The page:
I used this project to experiment with some design practice.  I plan to make a whole series of mini scarves like this, experimenting with size, shape, stitch pattern, construction and anything else I can vary. At the end, I’ll have gotten to know the pattern inside and out, and have a series of fashionable accessories to keep me warm at work. Win.

(I’m going to get pretty heavy into the technical details here, so if that’s not your thing, feel free to ooh and ah over the photos and move along.)

I wanted something more complicated than a regular rectangular scarf to practice on, and less complicated than a sweater which has more than one piece, needs to fit much more precisely, and would take too long to be really helpful for my learning experience. I started by finding a very basic pattern to use as a jumping off point, and making it without any changes of my own so I’d understand exactly what I was doing when I made my own customizations. This is version 1.0:

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The pattern is all done in garter-stitch and is a simple, quick knit. I then tried to reimagine it as many ways as I could. For my first attempt, the most major change I made was using a different stitch pattern. I’ve substituted stitch patterns before, and for some patterns it can be a really simple change with hardly any reworking necessary. For this one, I had to figure out how to make the increases and decreases while keeping the stitch pattern: you can’t just do it as is or the edges will look uneven due to the extra stitch you’re throwing in there.

What I changed:

  • The stitch pattern: I wanted something in two colours, so I went with a two-colour slip-stitch pattern from my Vogue stitch dictionary. I maintained two stitches at each edge as a selvage stitch in order to accommodate for the increases and decreases at each end of the scarf.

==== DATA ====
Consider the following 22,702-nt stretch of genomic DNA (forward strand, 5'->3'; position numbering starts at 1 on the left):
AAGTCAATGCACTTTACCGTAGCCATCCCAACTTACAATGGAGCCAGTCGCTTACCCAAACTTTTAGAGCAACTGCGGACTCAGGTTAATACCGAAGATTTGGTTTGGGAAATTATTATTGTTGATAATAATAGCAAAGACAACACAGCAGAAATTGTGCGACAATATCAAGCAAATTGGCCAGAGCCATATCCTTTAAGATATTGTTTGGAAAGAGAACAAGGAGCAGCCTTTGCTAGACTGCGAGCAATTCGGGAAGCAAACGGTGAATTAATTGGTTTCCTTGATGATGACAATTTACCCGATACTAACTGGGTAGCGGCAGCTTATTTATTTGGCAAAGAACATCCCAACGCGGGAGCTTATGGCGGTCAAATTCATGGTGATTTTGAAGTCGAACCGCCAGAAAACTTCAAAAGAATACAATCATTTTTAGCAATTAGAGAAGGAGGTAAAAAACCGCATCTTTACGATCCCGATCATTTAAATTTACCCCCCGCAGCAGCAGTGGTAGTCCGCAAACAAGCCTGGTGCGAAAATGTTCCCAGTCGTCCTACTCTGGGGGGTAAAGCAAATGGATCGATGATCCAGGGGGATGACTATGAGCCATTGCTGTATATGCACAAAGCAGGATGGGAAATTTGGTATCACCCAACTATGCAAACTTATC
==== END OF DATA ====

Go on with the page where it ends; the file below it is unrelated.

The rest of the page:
• Instead of dividing up the stitches and placing half on a stitch holder to make the loop, I decreased the stitches by half, made the first side of the loop, and then picked up the stitches from the base and knit the other side of the loop. The effect is pretty much the same as far as finished product, but I wanted to see which one I liked better. I think I like this way because I don’t mind picking up stitches and this meant less time working with stitches on a stitch holder, which can be awkward.
  • I made the loop shorter, because the ribbed loop on my first scarf stretched quite a bit vertically, became too big, and looked uneven. This stitch pattern probably won’t stretch as much, but I still thought it could be smaller.
  • I realized as I was going that the ribbing was there not just for stretchiness, but also skinniness. The skinny part makes a nice notch for the scarf to hitch on so that the loop doesn’t slide around. So I had to increase the stitches after the loop was made by a few to get a wider body on the scarf and acheive the same effect. No biggie.

What I learned:

  • The stitch pattern is reversible! It didn’t absolutely have to be for this project, since the wrong side isn’t meant to show, but I found wearing the first scarf that it does show at some points. And I just love reversible stitch patterns, and since stitch dictionaries often don’t indicate which stitches are reversible, I love discovering them.
  • This is an interesting pattern, in that you knit it one way (bottom to top) but the stitches will be worn both horizontally and vertically. The ends are worn vertically, the same direction as when you’re knitting. But the part that goes around your neck is worn horizontally, perpendicular to the way it was knit. It’s therefore important to choose a stitch pattern that looks good both ways. This got me thinking about all kinds of stitches that would look good when turned sideways after they were knit. There may be some sideways-knit scarves in my future. This one looks really good sideways:
  • Close-up of blue and yellow scarfI like the crooked vertical lines that travel up, a feature that isn’t as noticeable when viewed as it’s originally knit.

What I would do differently:

  • Find a more camoflauged way to pick up stitches for the loop. I don’t mind the pinched effect, but it doesn’t match the other side since there are no stitches picked up there.
  • Consider using a yarnover as an increase stitch for a more decorative border.
  • Make the loop and corresponding notch on the other side a tad longer: It isn’t long enough and that pulls on the neck, making it bunch a little bit instead of laying flat across my neck. It does stay on better than version 1.0, however.

I think it turned out pretty well, all considered. The two ends are different sizes–somehow my tension changed from one end to the other–so I’ll have to block it.

Version 3.0 will feature a change in the shape of the two ends, and possibly be tied instead using the loop construction.